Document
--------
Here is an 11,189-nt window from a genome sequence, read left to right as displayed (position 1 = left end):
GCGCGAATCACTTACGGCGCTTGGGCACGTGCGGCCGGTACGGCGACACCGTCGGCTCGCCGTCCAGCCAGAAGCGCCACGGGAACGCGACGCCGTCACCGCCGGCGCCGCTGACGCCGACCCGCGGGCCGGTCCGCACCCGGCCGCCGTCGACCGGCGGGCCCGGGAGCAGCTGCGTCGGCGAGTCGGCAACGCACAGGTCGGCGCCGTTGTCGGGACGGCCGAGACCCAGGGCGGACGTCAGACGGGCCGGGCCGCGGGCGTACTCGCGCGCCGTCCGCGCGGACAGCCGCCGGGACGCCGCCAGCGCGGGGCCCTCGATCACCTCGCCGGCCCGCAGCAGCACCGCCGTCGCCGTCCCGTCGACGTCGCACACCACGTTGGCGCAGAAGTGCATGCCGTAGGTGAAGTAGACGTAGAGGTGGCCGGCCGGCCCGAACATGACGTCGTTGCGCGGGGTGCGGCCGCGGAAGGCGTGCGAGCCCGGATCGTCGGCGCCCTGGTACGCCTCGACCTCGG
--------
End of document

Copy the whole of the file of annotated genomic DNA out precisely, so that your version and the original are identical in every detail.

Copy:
Here is an 11,189-nt window from a genome sequence, read left to right as displayed (position 1 = left end):
GCGCGAATCACTTACGGCGCTTGGGCACGTGCGGCCGGTACGGCGACACCGTCGGCTCGCCGTCCAGCCAGAAGCGCCACGGGAACGCGACGCCGTCACCGCCGGCGCCGCTGACGCCGACCCGCGGGCCGGTCCGCACCCGGCCGCCGTCGACCGGCGGGCCCGGGAGCAGCTGCGTCGGCGAGTCGGCAACGCACAGGTCGGCGCCGTTGTCGGGACGGCCGAGACCCAGGGCGGACGTCAGACGGGCCGGGCCGCGGGCGTACTCGCGCGCCGTCCGCGCGGACAGCCGCCGGGACGCCGCCAGCGCGGGGCCCTCGATCACCTCGCCGGCCCGCAGCAGCACCGCCGTCGCCGTCCCGTCGACGTCGCACACCACGTTGGCGCAGAAGTGCATGCCGTAGGTGAAGTAGACGTAGAGGTGGCCGGCCGGCCCGAACATGACGTCGTTGCGCGGGGTGCGGCCGCGGAAGGCGTGCGAGCCCGGATCGTCGGCGCCCTGGTACGCCTCGACCTCGG